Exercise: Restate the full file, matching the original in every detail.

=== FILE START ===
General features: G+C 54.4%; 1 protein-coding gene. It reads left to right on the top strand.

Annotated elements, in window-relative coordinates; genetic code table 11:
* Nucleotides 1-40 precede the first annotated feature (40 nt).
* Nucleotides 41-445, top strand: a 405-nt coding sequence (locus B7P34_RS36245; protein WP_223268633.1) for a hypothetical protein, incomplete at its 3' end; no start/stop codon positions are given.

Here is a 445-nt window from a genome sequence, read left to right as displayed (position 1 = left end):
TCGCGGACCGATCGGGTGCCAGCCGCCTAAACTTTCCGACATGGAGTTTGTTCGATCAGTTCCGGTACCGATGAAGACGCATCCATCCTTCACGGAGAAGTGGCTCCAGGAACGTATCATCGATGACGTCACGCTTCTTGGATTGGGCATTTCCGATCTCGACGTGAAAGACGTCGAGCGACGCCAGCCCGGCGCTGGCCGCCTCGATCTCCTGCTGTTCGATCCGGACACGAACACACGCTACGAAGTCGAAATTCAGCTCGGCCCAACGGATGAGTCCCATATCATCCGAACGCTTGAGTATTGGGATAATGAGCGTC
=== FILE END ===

General features: G+C 54.4%; 1 protein-coding gene. It reads left to right on the top strand.

Annotated elements, in window-relative coordinates; genetic code table 11:
* Nucleotides 1-40 precede the first annotated feature (40 nt).
* Nucleotides 41-445, top strand: a 405-nt coding sequence (locus B7P34_RS36245; protein WP_223268633.1) for a hypothetical protein, incomplete at its 3' end; no start/stop codon positions are given.

Here is a 445-nt window from a genome sequence, read left to right as displayed (position 1 = left end):
TCGCGGACCGATCGGGTGCCAGCCGCCTAAACTTTCCGACATGGAGTTTGTTCGATCAGTTCCGGTACCGATGAAGACGCATCCATCCTTCACGGAGAAGTGGCTCCAGGAACGTATCATCGATGACGTCACGCTTCTTGGATTGGGCATTTCCGATCTCGACGTGAAAGACGTCGAGCGACGCCAGCCCGGCGCTGGCCGCCTCGATCTCCTGCTGTTCGATCCGGACACGAACACACGCTACGAAGTCGAAATTCAGCTCGGCCCAACGGATGAGTCCCATATCATCCGAACGCTTGAGTATTGGGATAATGAGCGTC